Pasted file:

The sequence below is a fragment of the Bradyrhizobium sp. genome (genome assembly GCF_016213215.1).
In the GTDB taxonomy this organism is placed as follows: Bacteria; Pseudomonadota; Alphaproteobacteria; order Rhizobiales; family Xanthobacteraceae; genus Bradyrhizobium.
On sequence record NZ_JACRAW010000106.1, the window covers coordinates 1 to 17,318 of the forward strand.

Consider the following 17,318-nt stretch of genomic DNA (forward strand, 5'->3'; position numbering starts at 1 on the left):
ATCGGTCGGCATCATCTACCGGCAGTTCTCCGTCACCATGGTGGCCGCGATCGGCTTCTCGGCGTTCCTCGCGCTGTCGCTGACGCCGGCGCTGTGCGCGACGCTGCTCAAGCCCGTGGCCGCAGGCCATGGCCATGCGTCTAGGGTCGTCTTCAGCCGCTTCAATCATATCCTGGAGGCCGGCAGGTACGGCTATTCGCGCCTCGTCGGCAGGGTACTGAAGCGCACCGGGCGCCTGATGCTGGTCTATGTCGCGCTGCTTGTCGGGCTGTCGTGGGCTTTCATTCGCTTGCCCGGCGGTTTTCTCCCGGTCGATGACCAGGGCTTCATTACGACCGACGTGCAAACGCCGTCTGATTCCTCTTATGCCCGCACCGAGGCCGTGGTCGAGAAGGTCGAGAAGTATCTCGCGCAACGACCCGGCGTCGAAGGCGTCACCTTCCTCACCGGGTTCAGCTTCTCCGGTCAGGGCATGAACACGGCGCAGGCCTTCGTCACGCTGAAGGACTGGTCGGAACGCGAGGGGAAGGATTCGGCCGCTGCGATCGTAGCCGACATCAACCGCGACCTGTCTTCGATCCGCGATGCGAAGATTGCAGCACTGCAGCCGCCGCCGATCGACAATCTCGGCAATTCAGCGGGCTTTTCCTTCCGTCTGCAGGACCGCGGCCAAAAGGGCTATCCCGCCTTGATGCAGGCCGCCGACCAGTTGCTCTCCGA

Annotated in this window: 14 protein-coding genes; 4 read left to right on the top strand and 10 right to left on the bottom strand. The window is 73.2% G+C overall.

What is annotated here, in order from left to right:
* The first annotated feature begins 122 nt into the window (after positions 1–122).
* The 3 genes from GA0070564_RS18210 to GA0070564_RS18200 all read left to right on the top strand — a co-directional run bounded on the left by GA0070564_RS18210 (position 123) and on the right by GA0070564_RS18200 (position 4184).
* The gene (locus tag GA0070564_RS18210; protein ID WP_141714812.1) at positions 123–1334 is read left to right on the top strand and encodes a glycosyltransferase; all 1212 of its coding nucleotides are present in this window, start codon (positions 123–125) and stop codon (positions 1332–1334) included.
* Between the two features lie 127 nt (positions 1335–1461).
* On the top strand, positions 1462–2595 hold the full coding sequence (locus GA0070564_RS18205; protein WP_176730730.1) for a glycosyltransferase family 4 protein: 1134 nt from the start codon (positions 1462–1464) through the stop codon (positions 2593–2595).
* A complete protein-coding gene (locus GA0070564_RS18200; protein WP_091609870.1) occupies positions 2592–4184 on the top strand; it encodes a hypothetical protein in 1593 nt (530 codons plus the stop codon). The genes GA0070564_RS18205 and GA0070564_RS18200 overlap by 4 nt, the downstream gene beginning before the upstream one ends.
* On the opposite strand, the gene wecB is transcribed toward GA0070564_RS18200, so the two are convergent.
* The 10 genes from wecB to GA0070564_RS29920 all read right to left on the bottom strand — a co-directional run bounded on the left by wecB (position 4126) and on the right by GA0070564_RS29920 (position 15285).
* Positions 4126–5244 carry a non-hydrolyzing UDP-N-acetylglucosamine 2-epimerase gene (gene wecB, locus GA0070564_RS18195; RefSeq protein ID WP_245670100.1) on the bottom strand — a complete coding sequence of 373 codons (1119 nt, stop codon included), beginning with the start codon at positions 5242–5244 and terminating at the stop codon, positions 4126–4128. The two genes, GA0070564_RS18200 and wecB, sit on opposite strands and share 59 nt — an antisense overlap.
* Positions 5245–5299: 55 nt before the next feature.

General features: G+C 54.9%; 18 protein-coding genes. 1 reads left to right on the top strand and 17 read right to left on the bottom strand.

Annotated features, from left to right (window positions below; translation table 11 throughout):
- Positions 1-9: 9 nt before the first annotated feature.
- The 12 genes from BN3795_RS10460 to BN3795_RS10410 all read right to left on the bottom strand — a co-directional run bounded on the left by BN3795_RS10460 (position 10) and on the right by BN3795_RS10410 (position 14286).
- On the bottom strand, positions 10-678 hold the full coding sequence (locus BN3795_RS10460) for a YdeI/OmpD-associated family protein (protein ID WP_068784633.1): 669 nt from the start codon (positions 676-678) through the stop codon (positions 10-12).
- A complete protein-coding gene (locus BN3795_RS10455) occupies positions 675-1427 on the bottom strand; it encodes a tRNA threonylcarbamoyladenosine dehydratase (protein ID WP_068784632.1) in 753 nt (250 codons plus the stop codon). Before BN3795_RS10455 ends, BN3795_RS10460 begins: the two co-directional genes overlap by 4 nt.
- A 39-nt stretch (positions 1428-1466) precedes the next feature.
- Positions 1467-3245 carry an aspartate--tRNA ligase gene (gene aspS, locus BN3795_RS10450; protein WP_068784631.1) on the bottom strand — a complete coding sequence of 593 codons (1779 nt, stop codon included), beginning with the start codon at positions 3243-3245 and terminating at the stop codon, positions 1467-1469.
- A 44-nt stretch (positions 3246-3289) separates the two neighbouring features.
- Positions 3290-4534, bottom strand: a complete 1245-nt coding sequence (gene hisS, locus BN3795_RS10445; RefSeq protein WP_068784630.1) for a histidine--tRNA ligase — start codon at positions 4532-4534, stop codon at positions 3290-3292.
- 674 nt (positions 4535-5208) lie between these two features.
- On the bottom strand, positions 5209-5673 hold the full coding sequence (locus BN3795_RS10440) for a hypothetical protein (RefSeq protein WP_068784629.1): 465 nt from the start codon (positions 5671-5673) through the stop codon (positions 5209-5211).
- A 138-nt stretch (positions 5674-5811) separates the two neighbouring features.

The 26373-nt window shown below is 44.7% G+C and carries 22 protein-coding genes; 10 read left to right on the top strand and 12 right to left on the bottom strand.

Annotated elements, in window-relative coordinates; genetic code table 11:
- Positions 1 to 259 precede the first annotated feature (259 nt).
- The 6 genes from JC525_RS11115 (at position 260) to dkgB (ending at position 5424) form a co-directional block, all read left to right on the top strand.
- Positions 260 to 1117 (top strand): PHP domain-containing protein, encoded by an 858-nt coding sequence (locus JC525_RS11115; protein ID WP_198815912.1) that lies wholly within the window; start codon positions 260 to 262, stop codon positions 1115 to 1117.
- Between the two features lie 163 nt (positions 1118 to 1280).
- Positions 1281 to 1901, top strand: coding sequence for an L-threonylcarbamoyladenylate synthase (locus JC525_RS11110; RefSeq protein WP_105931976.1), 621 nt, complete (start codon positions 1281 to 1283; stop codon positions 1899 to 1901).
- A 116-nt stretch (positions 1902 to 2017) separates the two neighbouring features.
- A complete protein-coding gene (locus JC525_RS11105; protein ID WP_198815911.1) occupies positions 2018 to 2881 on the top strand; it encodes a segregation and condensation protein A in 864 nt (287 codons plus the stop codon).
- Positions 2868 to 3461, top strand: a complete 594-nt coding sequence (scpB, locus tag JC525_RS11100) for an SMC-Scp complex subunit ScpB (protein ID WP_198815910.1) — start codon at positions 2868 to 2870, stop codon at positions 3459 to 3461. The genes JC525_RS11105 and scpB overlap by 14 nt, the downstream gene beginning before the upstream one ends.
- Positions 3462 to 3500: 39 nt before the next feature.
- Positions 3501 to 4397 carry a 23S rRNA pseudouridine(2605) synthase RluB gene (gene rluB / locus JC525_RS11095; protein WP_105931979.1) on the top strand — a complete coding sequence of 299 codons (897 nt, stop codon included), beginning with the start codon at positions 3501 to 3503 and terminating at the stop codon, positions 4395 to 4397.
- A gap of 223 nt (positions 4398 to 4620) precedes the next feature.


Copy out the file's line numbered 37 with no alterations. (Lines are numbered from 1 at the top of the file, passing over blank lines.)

- Positions 1281 to 1901, top strand: coding sequence for an L-threonylcarbamoyladenylate synthase (locus JC525_RS11110; RefSeq protein WP_105931976.1), 621 nt, complete (start codon positions 1281 to 1283; stop codon positions 1899 to 1901).